Internet phone company Vonage says its legal woes have severely restricted its ability to add new customers and ultimately could lead to bankruptcy court, according to a regulatory filing.
Shares of the New Jersey-based VoIP (Voice over Internet Protocol) service provider dropped 6 percent after the company warned this week that legal wrangling with Verizon Communications over patent infringement issues could disconnect the company entirely.
Vonage Paying the Charge
The financial difficulties stem from a court decision last month, in which Vonage was ordered to pay Verizon US$58 million plus royalties on future sales because a jury found the company had infringed on three patents owned by Verizon.
Verizon had sued Vonage in federal court, claiming the technology used to connect Vonage’s 2.2 million subscribers to telephone service through Internet connections infringed on five Verizon patents.
At the time, the court barred Vonage from adding new customers. However, an appellate court issued a stay of that injunction, ruling that Vonage could continue signing up new customers until April, 24 when it will rule on whether or not to make the injunction permanent.
Most of the company’s $607.4 million in revenue last year came from customers’ subscription fees.
“If we are prohibited from offering our service to new customers, we will be required to cease selling our service through all channels,” Vonage said in its annual report filed with the Securities and Exchange Commission.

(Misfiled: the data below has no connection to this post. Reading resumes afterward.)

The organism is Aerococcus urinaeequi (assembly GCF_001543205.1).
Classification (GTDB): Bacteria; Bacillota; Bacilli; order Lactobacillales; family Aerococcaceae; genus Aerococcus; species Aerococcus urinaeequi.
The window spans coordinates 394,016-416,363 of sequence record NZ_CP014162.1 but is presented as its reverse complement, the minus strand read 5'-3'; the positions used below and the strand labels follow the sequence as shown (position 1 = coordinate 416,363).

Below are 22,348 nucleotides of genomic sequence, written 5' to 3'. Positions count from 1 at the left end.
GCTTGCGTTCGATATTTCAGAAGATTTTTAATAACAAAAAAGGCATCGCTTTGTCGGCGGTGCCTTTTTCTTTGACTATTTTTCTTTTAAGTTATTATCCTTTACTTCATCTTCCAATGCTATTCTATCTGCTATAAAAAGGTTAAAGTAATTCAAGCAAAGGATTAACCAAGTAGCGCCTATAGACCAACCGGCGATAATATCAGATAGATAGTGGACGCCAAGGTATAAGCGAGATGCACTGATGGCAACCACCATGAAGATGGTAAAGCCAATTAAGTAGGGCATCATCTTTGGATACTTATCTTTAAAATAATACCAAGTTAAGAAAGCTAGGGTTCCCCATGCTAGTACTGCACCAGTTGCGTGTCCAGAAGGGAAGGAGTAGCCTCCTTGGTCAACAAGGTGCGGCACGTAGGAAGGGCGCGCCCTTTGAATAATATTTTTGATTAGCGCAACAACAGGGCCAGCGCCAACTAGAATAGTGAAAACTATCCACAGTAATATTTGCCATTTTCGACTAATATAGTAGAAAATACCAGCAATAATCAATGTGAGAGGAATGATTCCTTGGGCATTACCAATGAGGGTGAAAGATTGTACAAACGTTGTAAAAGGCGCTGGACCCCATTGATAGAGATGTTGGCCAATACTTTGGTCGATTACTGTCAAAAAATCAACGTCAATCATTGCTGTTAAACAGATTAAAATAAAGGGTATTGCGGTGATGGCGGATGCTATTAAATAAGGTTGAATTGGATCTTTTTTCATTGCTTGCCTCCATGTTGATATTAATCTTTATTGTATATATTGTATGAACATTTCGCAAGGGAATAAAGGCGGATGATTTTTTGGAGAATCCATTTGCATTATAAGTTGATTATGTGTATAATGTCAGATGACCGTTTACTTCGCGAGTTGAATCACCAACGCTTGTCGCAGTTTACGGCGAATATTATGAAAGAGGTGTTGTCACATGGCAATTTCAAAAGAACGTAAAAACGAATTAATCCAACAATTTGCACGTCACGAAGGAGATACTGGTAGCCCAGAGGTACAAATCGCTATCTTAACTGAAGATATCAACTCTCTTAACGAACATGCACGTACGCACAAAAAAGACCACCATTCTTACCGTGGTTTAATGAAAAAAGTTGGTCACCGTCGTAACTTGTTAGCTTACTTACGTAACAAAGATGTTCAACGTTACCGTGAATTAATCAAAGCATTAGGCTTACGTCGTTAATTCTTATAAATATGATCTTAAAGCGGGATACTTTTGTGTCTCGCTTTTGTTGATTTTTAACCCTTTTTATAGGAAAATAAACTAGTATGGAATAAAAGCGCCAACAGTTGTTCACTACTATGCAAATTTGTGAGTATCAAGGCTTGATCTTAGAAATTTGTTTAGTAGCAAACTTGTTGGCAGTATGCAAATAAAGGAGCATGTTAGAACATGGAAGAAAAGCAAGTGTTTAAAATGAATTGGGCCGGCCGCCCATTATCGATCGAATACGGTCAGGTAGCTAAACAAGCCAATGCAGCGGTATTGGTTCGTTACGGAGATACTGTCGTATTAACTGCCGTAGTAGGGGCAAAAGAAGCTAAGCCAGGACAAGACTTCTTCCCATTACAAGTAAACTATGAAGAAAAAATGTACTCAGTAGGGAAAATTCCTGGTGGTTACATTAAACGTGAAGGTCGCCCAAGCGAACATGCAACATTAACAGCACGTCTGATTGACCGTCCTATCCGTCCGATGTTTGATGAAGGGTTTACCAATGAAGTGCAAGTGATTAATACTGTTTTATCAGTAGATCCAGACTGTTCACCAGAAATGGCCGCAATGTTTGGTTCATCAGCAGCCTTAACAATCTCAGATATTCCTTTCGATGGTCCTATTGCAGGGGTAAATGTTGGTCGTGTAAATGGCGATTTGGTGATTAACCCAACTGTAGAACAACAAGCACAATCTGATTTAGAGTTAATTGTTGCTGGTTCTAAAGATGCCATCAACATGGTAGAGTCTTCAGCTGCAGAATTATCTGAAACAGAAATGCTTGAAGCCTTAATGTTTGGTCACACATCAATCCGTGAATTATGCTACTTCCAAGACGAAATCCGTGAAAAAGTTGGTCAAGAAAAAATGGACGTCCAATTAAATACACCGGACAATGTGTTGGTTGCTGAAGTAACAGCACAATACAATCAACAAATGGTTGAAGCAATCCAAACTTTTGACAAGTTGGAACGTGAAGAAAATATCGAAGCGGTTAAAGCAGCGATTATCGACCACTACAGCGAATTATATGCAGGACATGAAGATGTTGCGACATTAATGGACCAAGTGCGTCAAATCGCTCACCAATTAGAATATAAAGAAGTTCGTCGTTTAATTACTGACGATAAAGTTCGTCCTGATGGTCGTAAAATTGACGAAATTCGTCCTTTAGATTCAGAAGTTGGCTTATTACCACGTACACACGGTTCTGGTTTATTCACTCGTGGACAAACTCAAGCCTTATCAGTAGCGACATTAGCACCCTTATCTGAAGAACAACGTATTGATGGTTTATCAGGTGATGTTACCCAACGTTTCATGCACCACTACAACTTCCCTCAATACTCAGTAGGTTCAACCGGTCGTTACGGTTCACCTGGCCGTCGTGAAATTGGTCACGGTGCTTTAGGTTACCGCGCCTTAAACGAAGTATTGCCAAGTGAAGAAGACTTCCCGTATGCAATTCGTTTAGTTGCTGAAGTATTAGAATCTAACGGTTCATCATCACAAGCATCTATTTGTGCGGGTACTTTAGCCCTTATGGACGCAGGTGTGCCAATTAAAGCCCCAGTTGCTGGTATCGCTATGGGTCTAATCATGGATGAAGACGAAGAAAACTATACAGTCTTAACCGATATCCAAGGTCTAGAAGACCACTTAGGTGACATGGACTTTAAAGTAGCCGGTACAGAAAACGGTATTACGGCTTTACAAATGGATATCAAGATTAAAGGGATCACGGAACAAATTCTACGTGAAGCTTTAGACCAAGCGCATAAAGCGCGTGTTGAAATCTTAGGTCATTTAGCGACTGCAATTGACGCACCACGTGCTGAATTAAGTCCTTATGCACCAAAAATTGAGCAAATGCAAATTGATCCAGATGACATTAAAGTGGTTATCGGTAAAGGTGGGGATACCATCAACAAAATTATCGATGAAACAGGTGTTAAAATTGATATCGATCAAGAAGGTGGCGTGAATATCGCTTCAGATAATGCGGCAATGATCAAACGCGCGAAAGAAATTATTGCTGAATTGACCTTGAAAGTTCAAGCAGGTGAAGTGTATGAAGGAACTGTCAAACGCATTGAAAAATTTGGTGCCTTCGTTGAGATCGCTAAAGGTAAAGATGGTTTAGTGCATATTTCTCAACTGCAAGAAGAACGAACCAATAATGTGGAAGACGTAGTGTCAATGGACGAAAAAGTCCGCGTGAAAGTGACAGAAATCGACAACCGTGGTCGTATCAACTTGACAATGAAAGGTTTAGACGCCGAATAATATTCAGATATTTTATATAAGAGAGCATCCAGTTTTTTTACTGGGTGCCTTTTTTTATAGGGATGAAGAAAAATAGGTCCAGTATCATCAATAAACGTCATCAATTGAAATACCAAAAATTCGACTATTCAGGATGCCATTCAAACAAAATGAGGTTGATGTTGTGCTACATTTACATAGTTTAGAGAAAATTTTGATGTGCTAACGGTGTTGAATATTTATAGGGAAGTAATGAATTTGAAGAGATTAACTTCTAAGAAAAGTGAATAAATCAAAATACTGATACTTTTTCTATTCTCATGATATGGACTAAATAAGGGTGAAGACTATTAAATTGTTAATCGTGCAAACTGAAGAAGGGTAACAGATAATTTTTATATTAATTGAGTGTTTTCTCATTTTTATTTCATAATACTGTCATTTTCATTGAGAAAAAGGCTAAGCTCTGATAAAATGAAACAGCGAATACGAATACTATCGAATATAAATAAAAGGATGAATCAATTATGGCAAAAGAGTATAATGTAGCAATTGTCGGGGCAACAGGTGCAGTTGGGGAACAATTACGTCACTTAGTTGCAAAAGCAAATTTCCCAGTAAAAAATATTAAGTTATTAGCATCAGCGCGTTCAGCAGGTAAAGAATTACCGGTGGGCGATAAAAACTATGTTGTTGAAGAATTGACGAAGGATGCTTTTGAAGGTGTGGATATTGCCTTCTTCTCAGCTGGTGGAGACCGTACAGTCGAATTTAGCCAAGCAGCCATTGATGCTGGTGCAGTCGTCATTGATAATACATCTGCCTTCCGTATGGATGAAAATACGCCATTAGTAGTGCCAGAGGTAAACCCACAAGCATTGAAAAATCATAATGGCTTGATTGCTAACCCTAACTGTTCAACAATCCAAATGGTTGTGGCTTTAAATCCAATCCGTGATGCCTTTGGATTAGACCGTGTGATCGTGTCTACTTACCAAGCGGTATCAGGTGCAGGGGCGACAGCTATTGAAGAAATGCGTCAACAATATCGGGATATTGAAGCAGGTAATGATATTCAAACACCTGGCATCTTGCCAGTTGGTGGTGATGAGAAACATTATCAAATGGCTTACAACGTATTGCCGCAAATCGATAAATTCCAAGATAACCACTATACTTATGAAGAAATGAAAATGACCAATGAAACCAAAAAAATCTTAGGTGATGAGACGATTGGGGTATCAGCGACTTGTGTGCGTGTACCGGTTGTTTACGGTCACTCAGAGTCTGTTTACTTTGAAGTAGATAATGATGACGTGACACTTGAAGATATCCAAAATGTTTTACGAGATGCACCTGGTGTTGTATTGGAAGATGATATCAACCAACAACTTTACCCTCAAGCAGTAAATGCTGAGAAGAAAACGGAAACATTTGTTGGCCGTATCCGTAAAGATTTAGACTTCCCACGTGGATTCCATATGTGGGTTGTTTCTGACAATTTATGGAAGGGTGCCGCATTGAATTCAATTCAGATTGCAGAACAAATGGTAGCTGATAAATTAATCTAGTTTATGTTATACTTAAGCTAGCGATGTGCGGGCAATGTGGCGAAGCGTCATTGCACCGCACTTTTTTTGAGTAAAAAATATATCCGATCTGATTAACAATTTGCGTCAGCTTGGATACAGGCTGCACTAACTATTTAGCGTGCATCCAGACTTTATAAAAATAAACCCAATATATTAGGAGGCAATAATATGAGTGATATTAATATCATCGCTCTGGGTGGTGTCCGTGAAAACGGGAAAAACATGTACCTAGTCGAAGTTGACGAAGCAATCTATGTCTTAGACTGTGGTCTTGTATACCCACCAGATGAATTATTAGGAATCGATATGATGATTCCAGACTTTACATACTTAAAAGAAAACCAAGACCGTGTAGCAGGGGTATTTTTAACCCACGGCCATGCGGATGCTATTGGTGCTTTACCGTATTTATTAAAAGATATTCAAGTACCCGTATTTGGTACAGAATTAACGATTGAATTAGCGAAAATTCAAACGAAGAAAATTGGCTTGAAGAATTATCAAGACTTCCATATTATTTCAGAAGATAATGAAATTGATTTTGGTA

Vonage is accused of lifting Verizon technology that links calls made over IP networks with phones on traditional phone circuitry. The ruling now means that Vonage customers can only call other VoIP users, according to the company.
Perhaps Vonage’s biggest problem is it has found no workaround for the VoIP technology it has been using. Company officials have stated publicly that they are not sure if they can develop one that would work with its phone service.
“While Vonage has been considering design-around options, it does not have a design that can be implemented immediately, if such a design-around is even feasible,” the company said in the filing. “In fact, current design-around options contemplated could take many months.”
The court’s ruling is a considerable setback for VoIP in general, Sally Cohen, a research analyst at Forrester Research, told the E-Commerce Times.
Because of an increasingly competitive landscape, only 5 percent of online households currently use VoIP, according to Cohen, and even fewer say that they plan to switch.
Because VoIP providers such as Vonage and rival SunRocket have struggled to connect with consumers, the ruling isn’t likely to win over any new converts.
“VoIP technology stands to change the market by liberating voice from the phone,” Cohen said, adding that in order to gain traction, VoIP marketers should “position their services closer to the traditional phone” while pointing out the benefits of VoIP.
However, those benefits now appear to have been stifled by the ruling. “Mainstream consumers don’t use VoIP today and won’t choose VoIP tomorrow,” she noted.
Vonage has been on rocky footing since the lawsuits were filed last year. The firm’s CEO, Michael Snyder, resigned last week as the company announced plans to lay off employees while cutting expenses by $30 million in 2007.